In our patient, using UBM, we were able to exclude the initially suspected corneal ectasia and confirm Peters' anomaly instead, as the paracentral crater-like depression involving the corneal endothelium and the Descemet’s membrane, showed a kerato-irido-lenticular contact. In ASD disorders, not only the iris, but also the ciliary body, anterior chamber, lens and cornea are involved. Here, even if the ELN deletion seems to be responsible for the stellate pattern, the ELN alone can not fully explain the Peters’ anomaly. In developmental phenotypes it is often difficult to rule out whether there are genetic predispositions that can result in unilaterality. Peters’ anomaly has not been reported in WBS patients so far. In WBS an association with another ASD, the Axenfeld-Rieger spectrum, has been described previously. In these patients the WBS was also associated with dental anomalies [10, 26]. Although the PITX2c isoform has been identified to cause the right/ left asymmetry development , no PITX2c mutations have been reported in patients with Axenfeld-Rieger syndrome so far. Only an association of asymmetric ASD with dental malformation and brain retardation has been linked to the isoform PITXc expression . In our case, although the ASD was associated with dental abnormalities, a search for PITX2c and related genes was not conducted.
Instead, in order to examine the influence of the deletion size on the unusual phenotype, we analyzed the deletion by microsatellite analysis. In the presented case the deletion size was found to be moderately large but not microscopically visible (length: 2.36 Mb), while the common deletions have a size of 1.29 Mb. The clinical phenotype appears to be more severely affected in cases with microscopically visible deletions, but not with larger submicroscopic deletions .
A combination of ASD and bilateral cleft of the soft and the hard palate, as in the presented patient, has not been linked to haploinsufficiency of a gene involved in the microdeletion. However, an association of a cleft palate with WBS has been described in two individual papers [30, 31]. Pankow described monozygotic twins with WBS and a cleft palate. In this family the cleft palate was thought to be an autosomal dominant inheritance and thus independent of the WBS, as it occurred frequently on the father’s side of the family . However, in the patient described by Blanco-Davila there was no previous family history of congenital malformations .
In our patient, the chromosome analyses of the parents were normal, but there was a positive family history for cleft palate. Therefore, while the association of cleft lip/palate anomaly in our patients is most likely related to positive family history, a possible connection between WBS and cleft palate cannot be ruled out.
Unilateral Peters’ anomaly and cleft palate were diagnosed in a patient with classical sporadic Williams-Beuren syndrome. Even if a common cause of these conditions remains an intriguing speculation, a co-occurrence by chance is very likely. Arguments in favor of the latter are the unilaterality of the Peters’ anomaly, as well as, the fact that numerous patients with deletions of comparable or microscopically visible size have not shown similar manifestations.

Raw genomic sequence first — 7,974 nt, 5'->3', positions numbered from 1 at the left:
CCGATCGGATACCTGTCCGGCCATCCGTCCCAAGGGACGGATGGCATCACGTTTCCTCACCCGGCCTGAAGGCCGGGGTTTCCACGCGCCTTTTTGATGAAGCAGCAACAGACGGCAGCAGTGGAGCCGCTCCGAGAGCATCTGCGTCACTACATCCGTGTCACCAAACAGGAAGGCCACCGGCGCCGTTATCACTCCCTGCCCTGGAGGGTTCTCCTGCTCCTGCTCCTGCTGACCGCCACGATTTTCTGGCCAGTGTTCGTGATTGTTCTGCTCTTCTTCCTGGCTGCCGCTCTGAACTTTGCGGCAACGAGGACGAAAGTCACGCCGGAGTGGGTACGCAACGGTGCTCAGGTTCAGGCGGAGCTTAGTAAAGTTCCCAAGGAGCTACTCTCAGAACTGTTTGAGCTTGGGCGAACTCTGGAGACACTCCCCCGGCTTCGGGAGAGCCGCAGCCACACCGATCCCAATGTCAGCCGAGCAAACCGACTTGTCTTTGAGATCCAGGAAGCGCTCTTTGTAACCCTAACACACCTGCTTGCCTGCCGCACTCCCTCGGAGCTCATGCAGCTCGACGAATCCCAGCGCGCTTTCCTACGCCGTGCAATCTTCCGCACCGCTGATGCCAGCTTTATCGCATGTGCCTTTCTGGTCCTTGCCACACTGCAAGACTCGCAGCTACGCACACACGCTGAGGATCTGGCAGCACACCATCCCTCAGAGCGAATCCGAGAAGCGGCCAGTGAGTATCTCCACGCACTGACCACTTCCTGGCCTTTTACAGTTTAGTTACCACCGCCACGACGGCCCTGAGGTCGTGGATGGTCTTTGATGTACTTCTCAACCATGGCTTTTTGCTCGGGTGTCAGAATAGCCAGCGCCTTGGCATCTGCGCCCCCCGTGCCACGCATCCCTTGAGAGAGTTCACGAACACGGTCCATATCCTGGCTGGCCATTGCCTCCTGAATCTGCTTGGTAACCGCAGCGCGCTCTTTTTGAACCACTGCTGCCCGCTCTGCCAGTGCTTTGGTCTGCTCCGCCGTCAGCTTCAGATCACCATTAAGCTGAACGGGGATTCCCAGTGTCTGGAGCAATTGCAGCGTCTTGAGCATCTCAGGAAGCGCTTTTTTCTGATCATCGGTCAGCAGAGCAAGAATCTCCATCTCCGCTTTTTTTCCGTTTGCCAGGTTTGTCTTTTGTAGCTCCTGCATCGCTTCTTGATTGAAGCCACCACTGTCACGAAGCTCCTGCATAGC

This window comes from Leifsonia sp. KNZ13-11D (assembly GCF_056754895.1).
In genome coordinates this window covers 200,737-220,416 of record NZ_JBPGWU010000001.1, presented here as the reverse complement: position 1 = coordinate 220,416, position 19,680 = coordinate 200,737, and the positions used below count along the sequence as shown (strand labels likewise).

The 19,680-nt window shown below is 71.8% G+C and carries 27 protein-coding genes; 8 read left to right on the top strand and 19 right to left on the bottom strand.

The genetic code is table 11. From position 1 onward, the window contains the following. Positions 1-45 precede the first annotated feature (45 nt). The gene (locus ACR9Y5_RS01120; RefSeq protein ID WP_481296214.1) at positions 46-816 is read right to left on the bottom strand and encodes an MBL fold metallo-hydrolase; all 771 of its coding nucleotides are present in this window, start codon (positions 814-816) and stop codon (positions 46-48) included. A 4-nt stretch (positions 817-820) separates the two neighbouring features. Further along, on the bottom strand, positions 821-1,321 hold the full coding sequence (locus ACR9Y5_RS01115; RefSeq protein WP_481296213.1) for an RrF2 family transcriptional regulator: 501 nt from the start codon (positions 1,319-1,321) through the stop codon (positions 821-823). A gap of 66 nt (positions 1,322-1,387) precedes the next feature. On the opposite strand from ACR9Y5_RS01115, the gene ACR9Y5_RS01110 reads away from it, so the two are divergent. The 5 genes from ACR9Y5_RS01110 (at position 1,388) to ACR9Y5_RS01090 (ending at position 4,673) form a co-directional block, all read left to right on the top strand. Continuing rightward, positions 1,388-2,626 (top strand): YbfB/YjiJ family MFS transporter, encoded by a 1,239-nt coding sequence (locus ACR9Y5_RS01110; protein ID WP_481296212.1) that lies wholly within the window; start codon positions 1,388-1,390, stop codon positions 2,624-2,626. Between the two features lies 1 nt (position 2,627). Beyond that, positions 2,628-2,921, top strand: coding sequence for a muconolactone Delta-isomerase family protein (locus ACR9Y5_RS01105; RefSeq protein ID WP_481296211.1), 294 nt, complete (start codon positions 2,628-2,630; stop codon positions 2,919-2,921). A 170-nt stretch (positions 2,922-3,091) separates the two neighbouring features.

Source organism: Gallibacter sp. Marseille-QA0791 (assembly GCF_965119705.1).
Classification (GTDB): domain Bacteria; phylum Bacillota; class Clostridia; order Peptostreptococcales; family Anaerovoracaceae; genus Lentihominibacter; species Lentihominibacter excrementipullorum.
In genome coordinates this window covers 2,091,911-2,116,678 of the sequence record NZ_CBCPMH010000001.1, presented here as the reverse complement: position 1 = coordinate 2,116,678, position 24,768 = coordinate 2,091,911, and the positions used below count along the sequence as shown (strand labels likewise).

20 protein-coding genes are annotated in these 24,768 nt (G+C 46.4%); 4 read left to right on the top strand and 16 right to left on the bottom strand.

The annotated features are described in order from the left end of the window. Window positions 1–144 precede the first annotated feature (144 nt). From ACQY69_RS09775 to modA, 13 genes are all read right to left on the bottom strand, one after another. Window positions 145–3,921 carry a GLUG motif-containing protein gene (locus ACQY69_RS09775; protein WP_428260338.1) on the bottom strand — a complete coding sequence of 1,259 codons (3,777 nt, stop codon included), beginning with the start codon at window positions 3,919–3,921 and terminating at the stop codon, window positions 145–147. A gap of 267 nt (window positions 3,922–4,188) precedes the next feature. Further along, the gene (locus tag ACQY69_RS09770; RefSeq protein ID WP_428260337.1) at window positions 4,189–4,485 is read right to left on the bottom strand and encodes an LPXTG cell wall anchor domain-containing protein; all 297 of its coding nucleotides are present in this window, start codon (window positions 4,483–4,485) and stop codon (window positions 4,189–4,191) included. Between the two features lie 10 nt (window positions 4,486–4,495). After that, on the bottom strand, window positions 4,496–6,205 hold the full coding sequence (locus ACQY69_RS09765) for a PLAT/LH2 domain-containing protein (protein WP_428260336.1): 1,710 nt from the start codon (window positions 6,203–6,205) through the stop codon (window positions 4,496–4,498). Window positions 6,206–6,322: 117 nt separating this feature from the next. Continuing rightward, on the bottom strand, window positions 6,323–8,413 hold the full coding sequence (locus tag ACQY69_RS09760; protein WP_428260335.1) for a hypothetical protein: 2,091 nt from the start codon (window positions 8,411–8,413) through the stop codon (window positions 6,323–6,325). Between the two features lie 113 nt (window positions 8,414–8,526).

Written informed consent was obtained from the mother of the patient for publication of this Case Report and the accompanying images. A copy of the written consent is available for review by the Editor of the journal.
Anterior segment dysgenesis
Fluorescence in-situ hybridization
Paired-like homeodomain transcription factor 2
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The pre-publication history for this paper can be accessed here:http://www.biomedcentral.com/1471-2415/14/70/prepub
None of the authors have received funding for this study.
Meeting presentation: The case report was presented in part at the annual meeting of the Swiss Society of Ophthalmology (SOG), Interlaken, Switzerland (Sept, 2008) by Todorova MG, as well as at the “11th International Congress of Human Genetics”, Brisbane, Australia, (August 2006) by Cámara RJA, Abstract-number: 1165.
The authors declare that we have no competing interests.
MGT conceived of the study and is responsible for the content and for writing the paper. MG and MGT performed the UBM and collected the data. MG, PM and RJAC participated in the design of the study and helped to draft the manuscript. RJAC and PM preformed genetic analyses. MG, PM and AMPW critically revised the manuscript. All authors read and approved the final manuscript.
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Todorova, M.G., Grieshaber, M.C., Cámara, R.J. et al. Anterior segment dysgenesis associated with Williams-Beuren syndrome: a case report and review of the literature. BMC Ophthalmol 14, 70 (2014). https://doi.org/10.1186/1471-2415-14-70
- Williams-Beuren syndrome
- Anterior segment dysgenesis
- Fluorescence in-situ hybridization
- Microdeletion of chromosome 7q11.23
- Peters' anomaly
- Ultrasound biomicroscopy